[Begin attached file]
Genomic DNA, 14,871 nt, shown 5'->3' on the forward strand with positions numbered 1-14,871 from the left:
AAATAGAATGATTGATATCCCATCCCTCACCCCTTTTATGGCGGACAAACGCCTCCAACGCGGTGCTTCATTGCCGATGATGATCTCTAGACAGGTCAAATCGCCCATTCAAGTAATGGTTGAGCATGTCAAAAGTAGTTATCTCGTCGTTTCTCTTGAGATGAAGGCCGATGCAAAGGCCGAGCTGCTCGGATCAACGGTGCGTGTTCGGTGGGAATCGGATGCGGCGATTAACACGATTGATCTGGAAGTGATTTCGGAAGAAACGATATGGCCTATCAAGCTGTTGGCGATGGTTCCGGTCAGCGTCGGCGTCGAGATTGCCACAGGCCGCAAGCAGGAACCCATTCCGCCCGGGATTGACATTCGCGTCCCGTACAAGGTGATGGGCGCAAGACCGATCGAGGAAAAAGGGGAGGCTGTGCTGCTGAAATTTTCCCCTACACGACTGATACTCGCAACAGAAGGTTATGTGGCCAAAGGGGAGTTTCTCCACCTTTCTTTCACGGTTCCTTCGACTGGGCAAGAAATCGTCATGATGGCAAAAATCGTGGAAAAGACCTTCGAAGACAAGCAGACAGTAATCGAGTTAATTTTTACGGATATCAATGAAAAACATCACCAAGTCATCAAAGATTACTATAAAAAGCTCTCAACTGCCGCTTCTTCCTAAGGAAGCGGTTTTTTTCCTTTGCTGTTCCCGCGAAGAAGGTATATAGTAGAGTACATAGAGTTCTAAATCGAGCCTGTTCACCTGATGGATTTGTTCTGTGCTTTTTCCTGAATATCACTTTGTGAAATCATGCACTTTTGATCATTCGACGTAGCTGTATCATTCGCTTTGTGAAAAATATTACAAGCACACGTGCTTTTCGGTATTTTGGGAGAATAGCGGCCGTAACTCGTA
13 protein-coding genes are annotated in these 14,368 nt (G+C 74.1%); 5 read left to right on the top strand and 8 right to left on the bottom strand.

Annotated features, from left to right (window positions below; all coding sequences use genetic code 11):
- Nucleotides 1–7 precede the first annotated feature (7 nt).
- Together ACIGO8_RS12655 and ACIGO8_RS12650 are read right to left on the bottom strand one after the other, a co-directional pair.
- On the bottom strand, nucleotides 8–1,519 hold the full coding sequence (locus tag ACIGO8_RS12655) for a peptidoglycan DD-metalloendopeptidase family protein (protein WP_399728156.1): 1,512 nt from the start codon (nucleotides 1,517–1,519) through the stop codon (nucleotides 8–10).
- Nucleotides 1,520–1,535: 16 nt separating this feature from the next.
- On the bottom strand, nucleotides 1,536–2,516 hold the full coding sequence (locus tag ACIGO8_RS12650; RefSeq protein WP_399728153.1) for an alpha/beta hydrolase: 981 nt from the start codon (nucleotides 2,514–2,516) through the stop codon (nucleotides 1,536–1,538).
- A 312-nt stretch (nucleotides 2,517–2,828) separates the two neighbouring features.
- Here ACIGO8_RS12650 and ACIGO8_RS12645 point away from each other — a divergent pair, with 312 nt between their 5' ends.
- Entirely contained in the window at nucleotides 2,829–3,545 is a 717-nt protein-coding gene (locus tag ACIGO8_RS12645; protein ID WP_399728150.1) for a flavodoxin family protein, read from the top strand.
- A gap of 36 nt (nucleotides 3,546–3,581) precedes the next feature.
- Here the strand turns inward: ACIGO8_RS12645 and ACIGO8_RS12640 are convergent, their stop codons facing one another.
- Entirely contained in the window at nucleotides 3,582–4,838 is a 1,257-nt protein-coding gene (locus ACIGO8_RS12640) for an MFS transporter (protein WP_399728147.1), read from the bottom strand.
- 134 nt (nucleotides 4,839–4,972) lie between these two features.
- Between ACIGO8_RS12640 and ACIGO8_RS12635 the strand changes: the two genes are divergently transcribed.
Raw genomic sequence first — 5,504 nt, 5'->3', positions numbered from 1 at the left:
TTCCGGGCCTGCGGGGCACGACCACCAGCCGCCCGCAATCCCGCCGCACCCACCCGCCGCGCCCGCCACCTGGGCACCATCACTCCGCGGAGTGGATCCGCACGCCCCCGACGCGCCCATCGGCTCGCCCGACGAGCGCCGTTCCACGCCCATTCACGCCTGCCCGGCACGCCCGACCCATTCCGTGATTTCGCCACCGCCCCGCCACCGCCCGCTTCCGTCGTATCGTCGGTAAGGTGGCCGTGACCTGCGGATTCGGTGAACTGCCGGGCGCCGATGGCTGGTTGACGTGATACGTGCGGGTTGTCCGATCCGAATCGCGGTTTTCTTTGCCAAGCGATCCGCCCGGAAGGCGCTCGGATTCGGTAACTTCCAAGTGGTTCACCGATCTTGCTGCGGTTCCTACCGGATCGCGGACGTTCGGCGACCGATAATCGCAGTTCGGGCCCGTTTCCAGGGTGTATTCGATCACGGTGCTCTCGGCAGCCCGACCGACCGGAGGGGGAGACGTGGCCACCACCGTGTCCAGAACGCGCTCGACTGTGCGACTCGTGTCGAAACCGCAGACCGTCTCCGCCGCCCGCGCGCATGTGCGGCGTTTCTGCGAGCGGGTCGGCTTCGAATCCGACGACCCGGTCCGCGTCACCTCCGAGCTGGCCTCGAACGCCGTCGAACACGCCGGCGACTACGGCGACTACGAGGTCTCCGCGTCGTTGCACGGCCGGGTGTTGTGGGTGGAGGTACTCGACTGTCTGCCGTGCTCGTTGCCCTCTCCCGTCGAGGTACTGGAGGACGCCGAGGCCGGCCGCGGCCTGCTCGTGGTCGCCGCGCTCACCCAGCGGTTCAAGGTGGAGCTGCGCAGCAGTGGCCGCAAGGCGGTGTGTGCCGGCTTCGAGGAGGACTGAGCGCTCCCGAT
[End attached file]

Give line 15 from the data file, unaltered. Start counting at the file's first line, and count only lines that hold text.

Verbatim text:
- Entirely contained in the window at nucleotides 3,582–4,838 is a 1,257-nt protein-coding gene (locus ACIGO8_RS12640) for an MFS transporter (protein WP_399728147.1), read from the bottom strand.